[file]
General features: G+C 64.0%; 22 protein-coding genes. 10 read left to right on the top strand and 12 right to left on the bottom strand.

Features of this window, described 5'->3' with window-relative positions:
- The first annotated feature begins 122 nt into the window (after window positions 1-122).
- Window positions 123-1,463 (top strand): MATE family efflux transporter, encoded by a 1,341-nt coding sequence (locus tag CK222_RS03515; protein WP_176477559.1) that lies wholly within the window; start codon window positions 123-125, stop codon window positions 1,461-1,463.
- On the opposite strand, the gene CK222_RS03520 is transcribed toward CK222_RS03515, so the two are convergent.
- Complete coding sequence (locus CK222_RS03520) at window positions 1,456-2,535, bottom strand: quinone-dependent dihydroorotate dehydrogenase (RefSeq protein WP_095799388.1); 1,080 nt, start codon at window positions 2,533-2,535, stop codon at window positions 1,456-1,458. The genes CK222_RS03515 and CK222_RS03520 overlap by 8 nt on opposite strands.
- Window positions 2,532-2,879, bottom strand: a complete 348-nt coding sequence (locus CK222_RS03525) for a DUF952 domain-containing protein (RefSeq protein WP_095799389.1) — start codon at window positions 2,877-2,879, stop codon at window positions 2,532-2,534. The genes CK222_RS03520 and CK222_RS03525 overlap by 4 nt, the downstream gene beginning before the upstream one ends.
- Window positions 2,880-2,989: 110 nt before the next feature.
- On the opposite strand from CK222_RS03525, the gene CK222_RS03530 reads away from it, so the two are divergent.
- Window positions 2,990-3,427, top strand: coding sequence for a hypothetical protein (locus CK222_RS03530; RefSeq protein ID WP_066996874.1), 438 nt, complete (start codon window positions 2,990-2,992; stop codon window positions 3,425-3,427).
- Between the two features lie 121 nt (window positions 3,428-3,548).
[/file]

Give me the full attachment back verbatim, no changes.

General features: G+C 64.0%; 22 protein-coding genes. 10 read left to right on the top strand and 12 right to left on the bottom strand.

Features of this window, described 5'->3' with window-relative positions:
- The first annotated feature begins 122 nt into the window (after window positions 1-122).
- Window positions 123-1,463 (top strand): MATE family efflux transporter, encoded by a 1,341-nt coding sequence (locus tag CK222_RS03515; protein WP_176477559.1) that lies wholly within the window; start codon window positions 123-125, stop codon window positions 1,461-1,463.
- On the opposite strand, the gene CK222_RS03520 is transcribed toward CK222_RS03515, so the two are convergent.
- Complete coding sequence (locus CK222_RS03520) at window positions 1,456-2,535, bottom strand: quinone-dependent dihydroorotate dehydrogenase (RefSeq protein WP_095799388.1); 1,080 nt, start codon at window positions 2,533-2,535, stop codon at window positions 1,456-1,458. The genes CK222_RS03515 and CK222_RS03520 overlap by 8 nt on opposite strands.
- Window positions 2,532-2,879, bottom strand: a complete 348-nt coding sequence (locus CK222_RS03525) for a DUF952 domain-containing protein (RefSeq protein WP_095799389.1) — start codon at window positions 2,877-2,879, stop codon at window positions 2,532-2,534. The genes CK222_RS03520 and CK222_RS03525 overlap by 4 nt, the downstream gene beginning before the upstream one ends.
- Window positions 2,880-2,989: 110 nt before the next feature.
- On the opposite strand from CK222_RS03525, the gene CK222_RS03530 reads away from it, so the two are divergent.
- Window positions 2,990-3,427, top strand: coding sequence for a hypothetical protein (locus CK222_RS03530; RefSeq protein ID WP_066996874.1), 438 nt, complete (start codon window positions 2,990-2,992; stop codon window positions 3,425-3,427).
- Between the two features lie 121 nt (window positions 3,428-3,548).